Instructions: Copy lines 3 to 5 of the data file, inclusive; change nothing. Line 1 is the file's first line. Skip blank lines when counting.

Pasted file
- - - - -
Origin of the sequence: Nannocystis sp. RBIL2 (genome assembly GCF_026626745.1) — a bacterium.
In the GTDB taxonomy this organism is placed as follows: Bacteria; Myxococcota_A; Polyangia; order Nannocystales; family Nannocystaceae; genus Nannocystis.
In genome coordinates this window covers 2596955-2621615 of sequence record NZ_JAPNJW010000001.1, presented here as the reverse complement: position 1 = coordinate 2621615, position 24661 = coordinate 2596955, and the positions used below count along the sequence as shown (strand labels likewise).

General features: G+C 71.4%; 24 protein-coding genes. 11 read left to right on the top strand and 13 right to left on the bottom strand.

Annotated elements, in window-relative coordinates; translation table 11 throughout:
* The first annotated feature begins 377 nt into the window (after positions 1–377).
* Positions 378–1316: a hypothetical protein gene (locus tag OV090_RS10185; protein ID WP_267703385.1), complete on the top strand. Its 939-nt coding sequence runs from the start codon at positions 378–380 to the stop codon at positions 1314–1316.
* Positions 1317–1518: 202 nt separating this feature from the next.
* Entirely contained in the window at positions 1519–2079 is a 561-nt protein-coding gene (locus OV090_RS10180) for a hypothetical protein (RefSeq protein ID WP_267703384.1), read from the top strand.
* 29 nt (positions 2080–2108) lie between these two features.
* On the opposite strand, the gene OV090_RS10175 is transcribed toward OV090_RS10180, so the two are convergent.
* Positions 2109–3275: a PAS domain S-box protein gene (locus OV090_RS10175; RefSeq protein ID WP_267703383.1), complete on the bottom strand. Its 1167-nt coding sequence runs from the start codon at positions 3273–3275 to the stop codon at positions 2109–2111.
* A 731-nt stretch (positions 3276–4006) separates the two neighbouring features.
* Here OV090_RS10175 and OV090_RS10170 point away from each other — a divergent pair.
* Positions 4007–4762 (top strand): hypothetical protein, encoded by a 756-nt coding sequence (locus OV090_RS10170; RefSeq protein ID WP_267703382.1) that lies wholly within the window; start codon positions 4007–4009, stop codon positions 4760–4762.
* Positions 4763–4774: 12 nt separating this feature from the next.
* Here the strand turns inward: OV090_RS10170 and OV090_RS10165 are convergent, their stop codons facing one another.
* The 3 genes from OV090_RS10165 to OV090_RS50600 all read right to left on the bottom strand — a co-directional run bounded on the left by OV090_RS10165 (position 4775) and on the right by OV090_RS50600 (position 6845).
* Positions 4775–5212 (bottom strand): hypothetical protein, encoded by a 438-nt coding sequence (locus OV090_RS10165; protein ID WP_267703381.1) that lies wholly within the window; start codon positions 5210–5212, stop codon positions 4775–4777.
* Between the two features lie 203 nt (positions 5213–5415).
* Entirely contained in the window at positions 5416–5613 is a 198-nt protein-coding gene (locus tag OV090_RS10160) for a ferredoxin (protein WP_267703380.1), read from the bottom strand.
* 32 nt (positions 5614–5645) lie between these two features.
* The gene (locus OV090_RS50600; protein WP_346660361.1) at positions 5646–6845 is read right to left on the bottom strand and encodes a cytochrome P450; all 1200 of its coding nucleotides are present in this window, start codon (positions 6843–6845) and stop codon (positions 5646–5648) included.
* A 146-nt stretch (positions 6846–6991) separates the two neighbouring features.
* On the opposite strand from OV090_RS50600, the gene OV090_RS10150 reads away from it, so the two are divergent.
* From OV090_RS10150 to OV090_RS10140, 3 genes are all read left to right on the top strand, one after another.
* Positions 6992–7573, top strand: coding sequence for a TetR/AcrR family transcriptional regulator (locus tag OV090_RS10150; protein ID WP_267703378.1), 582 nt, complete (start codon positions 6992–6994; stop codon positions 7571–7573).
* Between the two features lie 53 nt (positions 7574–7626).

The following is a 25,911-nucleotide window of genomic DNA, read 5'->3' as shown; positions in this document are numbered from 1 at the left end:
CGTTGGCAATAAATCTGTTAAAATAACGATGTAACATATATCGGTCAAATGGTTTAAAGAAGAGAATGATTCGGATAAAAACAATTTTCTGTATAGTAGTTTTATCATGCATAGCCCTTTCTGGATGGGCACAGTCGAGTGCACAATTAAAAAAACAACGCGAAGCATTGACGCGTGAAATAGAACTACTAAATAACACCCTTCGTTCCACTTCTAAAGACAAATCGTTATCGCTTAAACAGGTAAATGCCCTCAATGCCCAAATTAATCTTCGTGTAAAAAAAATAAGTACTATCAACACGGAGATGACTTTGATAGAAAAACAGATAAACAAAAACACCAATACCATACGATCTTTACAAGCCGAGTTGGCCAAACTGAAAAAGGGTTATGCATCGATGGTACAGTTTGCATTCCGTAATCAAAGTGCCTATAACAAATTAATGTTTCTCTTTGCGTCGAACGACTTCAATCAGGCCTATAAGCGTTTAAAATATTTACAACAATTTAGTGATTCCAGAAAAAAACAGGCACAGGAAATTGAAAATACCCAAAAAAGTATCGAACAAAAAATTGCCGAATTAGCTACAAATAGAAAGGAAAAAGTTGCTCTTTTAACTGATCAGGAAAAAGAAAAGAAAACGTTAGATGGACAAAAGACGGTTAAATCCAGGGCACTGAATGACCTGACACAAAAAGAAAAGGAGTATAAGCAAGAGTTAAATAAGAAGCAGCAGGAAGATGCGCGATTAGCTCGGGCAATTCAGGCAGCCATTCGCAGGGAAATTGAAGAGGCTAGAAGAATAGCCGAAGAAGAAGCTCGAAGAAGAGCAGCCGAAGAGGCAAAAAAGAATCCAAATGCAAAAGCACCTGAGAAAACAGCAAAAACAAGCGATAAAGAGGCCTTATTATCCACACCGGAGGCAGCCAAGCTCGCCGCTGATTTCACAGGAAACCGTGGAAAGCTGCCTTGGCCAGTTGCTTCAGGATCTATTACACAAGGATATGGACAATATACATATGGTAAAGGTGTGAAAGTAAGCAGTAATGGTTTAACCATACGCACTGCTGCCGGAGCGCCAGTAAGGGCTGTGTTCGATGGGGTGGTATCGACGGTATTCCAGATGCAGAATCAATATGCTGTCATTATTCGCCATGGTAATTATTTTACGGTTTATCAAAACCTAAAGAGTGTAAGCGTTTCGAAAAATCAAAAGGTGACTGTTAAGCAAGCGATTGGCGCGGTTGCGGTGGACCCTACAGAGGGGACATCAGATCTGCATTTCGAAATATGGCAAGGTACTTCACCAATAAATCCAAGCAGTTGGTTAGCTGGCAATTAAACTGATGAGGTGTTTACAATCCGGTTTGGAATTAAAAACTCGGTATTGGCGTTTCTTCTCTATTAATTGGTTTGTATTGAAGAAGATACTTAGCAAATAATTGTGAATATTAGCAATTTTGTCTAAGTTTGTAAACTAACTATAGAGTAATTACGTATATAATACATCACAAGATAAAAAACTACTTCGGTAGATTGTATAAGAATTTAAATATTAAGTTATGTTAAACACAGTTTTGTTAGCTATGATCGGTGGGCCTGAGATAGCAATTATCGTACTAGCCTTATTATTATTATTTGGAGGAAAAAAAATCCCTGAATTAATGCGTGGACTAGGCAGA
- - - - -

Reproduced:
In genome coordinates this window covers 2596955-2621615 of sequence record NZ_JAPNJW010000001.1, presented here as the reverse complement: position 1 = coordinate 2621615, position 24661 = coordinate 2596955, and the positions used below count along the sequence as shown (strand labels likewise).

General features: G+C 71.4%; 24 protein-coding genes. 11 read left to right on the top strand and 13 right to left on the bottom strand.

Annotated elements, in window-relative coordinates; translation table 11 throughout: